The cost for businesses, local governments and individuals to comply with the rule is estimated to run $5.6 million in the first year standards are implemented, which includes treatment and monitoring costs for water systems. The cost for ongoing monitoring is expected to average roughly $4 million each year.
So far, nine public water supplies are expected to exceed the proposed standards, requiring installation of treatment systems. The cost for those systems is expected to be about $3.7 million each year over the next two decades.
The economic benefits of regulating PFAS in Wisconsin are unknown, but the DNR estimated hundreds of millions of dollars in health-related costs alone may be avoided with the proposed standards. Laura Olah with Citizens for Safe Water Around Badger noted that less than one percent of Wisconsin’s more than 11,000 public water supplies have been tested for PFAS.
“Reducing exposure can significantly improve public health outcomes, but that only works if the public knows when their water is contaminated,” said Olah.
Under the proposed regulations, the DNR will require testing of public water supplies every three to six years and more frequently for a smaller number of systems. Around 2,000 water systems would be monitored in a tiered approach beginning with communities of 50,000 or more about three months after the rule takes effect.
Cheryl Nenn with Milwaukee Riverkeeper said she’s pleased the standards would require testing, noting few communities have sampled their water for PFAS statewide.
“It’ll really help us figure out where we do have problems, where the affected utilities are, and then allow everyone to put our resources where we need to address this huge public health concern,” said Nenn.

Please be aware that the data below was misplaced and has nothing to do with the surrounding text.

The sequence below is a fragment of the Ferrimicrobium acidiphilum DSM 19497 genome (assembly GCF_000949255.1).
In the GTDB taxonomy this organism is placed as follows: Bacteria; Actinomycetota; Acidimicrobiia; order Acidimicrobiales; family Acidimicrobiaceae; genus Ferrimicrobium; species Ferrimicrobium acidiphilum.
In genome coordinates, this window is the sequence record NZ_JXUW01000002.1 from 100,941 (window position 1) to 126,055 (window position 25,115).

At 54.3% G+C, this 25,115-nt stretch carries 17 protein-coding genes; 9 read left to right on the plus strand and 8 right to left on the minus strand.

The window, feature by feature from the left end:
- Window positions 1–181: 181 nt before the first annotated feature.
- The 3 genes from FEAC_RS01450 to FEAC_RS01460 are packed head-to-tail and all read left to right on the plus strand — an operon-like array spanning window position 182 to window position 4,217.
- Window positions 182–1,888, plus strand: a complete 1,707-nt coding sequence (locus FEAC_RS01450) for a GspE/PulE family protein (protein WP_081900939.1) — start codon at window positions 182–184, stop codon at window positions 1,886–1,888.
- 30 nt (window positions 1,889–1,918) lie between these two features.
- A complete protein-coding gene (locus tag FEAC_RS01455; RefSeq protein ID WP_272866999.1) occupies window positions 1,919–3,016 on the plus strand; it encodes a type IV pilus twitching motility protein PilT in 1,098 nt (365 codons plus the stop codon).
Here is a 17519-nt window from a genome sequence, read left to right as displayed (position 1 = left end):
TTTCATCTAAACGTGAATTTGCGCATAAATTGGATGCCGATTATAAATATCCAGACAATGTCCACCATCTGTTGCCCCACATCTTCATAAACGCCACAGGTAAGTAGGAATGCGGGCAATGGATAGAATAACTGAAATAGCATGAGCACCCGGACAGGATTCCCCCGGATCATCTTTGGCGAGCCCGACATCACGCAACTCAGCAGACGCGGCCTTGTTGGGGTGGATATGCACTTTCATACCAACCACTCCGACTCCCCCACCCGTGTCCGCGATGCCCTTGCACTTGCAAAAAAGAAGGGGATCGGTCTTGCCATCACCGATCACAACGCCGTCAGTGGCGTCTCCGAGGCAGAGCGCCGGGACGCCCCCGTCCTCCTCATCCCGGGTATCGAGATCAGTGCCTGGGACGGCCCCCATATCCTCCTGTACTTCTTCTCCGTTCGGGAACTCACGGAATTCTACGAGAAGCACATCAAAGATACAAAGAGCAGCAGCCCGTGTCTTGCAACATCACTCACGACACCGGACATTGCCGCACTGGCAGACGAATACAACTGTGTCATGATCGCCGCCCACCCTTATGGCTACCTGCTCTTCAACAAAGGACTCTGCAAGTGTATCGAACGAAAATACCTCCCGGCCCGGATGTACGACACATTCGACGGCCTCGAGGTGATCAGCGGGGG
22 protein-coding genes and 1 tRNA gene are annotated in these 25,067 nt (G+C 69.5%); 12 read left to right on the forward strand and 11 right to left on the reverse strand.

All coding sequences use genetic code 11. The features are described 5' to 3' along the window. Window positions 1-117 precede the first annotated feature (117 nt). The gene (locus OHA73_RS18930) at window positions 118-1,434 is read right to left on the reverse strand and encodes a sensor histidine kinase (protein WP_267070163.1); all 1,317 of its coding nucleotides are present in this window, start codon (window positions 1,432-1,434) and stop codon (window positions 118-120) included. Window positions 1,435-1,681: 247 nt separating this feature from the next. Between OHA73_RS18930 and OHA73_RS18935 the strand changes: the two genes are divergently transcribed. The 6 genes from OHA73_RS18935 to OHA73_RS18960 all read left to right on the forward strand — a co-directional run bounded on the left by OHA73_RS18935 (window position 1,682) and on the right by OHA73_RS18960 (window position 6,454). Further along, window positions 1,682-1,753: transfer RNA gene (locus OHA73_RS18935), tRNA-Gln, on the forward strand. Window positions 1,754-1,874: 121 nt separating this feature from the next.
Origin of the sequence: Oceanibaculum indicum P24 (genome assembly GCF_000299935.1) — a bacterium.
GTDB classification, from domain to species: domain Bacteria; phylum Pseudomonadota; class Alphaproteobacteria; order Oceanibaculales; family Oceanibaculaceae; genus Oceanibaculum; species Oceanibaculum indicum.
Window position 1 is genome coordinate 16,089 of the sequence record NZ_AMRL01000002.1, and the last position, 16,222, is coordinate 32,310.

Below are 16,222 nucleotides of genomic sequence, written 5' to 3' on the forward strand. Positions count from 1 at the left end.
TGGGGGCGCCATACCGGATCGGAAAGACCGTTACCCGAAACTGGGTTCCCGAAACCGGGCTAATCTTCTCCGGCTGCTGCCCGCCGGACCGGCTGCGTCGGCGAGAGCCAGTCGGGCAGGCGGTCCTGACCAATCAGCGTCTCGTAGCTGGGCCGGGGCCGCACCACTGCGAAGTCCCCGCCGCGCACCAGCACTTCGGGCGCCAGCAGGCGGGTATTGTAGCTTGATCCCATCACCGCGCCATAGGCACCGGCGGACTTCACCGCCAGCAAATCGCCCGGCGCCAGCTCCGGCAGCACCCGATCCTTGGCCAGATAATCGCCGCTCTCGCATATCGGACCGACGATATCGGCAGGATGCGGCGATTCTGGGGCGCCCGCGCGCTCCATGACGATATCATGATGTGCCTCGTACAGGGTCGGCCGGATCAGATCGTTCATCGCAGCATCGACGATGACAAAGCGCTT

The DNR is hoping to present a final version of the proposed standards to the Natural Resources Board for approval in January. If the board signs off on the standards, they would then be submitted to Gov. Tony Evers and the Legislature for approval, with the goal of having regulations in place sometime next summer.
Listen to the WPR report here.
People living with PFAS contamination say state standards are ‘long overdue’ to protect public health was originally published by Wisconsin Public Radio.
More about the PFAS Problem
- Proposed federal PFAS limits signal growing concern over health risks of “forever chemicals” - Clean Wisconsin - Mar 14th, 2023
- Baldwin, Capito, Peters, Moran Push for Transition to PFAS-Free Firefighting Foam at Airports - U.S. Sen. Tammy Baldwin - Mar 14th, 2023
- Senator Baldwin Helps Deliver Over $62 Million for Clean Drinking Water in Wisconsin - U.S. Sen. Tammy Baldwin - Feb 24th, 2023
- Senator Baldwin Brings Home Over $25 Million to Address PFAS in Wisconsin Drinking Water - U.S. Sen. Tammy Baldwin - Feb 14th, 2023
- Evers Wants $100 Million For PFAS, Will Republicans Back Proposal? - Danielle Kaeding - Jan 26th, 2023
- Gov. Evers Proposes More Than $106 Million Plan to Address PFAS Contamination Statewide - Gov. Tony Evers - Jan 24th, 2023
- Multiple State Agencies Responding To PFAS Contamination In Town Of Stella - Wisconsin Department of Natural Resources - Jan 19th, 2023
- New PFAS Fish Consumption Advisory Issued For Lake Wausau And Stevens Point Flowage - Wisconsin Department of Natural Resources - Jan 18th, 2023
- Fish Consumption Advisory Updated For Parts Of Yahara Chain In Dane County - Wisconsin Department of Natural Resources - Jan 18th, 2023
- Study Finds High Level of ‘Forever Chemicals’ in Great Lakes Fish - Danielle Kaeding - Jan 18th, 2023
Read more about PFAS Problem here